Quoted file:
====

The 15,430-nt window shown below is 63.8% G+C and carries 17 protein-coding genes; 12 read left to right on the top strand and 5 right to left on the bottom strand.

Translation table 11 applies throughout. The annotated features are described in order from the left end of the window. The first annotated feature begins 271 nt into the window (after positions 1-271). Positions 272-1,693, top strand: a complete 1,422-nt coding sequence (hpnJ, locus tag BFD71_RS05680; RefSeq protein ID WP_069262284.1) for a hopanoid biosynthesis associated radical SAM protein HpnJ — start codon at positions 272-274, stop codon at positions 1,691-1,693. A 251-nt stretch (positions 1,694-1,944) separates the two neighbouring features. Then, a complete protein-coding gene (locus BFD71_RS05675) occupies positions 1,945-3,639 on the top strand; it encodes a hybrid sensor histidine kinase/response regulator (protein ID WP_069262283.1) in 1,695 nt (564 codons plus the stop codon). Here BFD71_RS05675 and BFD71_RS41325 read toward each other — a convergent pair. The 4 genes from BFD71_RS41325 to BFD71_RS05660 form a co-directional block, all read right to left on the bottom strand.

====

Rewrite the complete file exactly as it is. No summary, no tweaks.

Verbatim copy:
The 15,430-nt window shown below is 63.8% G+C and carries 17 protein-coding genes; 12 read left to right on the top strand and 5 right to left on the bottom strand.

Translation table 11 applies throughout. The annotated features are described in order from the left end of the window. The first annotated feature begins 271 nt into the window (after positions 1-271). Positions 272-1,693, top strand: a complete 1,422-nt coding sequence (hpnJ, locus tag BFD71_RS05680; RefSeq protein ID WP_069262284.1) for a hopanoid biosynthesis associated radical SAM protein HpnJ — start codon at positions 272-274, stop codon at positions 1,691-1,693. A 251-nt stretch (positions 1,694-1,944) separates the two neighbouring features. Then, a complete protein-coding gene (locus BFD71_RS05675) occupies positions 1,945-3,639 on the top strand; it encodes a hybrid sensor histidine kinase/response regulator (protein ID WP_069262283.1) in 1,695 nt (564 codons plus the stop codon). Here BFD71_RS05675 and BFD71_RS41325 read toward each other — a convergent pair. The 4 genes from BFD71_RS41325 to BFD71_RS05660 form a co-directional block, all read right to left on the bottom strand.